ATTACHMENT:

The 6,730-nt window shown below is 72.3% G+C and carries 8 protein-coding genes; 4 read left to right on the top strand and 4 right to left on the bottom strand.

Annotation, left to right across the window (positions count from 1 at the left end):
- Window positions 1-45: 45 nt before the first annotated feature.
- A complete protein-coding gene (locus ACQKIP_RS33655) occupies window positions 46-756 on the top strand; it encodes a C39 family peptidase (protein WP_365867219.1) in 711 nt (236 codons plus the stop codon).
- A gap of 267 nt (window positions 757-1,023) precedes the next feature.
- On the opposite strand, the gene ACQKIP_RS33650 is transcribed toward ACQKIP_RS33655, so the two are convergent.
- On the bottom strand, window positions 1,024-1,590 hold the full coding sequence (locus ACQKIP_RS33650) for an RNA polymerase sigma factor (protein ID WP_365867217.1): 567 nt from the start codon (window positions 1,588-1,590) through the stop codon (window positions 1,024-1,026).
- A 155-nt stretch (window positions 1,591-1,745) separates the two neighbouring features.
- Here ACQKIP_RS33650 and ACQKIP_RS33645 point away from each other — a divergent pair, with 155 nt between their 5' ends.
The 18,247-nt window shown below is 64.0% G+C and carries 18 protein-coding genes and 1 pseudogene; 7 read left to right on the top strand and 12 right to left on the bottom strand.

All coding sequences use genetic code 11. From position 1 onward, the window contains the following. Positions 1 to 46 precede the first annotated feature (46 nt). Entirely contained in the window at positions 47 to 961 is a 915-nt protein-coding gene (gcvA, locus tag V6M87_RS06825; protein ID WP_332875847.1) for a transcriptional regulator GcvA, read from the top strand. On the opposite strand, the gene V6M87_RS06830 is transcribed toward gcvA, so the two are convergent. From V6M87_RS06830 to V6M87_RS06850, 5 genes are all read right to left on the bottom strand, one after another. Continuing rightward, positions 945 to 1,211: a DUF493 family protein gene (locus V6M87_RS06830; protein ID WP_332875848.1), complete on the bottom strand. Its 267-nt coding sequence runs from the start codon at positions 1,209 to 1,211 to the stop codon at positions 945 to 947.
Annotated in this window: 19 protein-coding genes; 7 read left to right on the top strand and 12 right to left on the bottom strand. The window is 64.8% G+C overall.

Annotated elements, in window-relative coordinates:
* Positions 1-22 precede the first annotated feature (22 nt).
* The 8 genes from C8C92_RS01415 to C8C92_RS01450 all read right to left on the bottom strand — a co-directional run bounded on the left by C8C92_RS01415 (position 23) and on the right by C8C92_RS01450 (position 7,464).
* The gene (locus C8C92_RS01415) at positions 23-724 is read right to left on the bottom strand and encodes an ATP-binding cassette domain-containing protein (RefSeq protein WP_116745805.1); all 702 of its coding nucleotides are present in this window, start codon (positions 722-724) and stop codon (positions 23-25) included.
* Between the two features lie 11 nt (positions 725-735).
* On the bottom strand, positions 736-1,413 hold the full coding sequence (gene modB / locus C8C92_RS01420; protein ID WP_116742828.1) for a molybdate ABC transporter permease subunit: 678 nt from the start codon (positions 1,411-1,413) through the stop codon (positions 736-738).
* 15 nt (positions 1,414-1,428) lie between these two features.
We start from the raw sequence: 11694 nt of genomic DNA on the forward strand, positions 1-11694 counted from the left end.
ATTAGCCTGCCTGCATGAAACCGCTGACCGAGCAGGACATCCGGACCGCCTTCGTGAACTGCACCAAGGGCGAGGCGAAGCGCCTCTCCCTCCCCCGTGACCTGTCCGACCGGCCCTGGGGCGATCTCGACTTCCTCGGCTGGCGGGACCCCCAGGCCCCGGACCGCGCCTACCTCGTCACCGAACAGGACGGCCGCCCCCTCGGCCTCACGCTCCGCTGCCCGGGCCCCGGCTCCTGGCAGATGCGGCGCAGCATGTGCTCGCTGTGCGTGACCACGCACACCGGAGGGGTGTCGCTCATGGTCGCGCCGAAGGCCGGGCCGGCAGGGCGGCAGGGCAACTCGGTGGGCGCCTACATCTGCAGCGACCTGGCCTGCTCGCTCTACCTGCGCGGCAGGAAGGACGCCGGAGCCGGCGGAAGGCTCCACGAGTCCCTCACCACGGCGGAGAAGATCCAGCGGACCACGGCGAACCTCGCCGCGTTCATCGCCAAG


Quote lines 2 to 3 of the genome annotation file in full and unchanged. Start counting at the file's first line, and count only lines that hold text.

Annotation, left to right across the window (positions count from 1 at the left end):
- Window positions 1-45: 45 nt before the first annotated feature.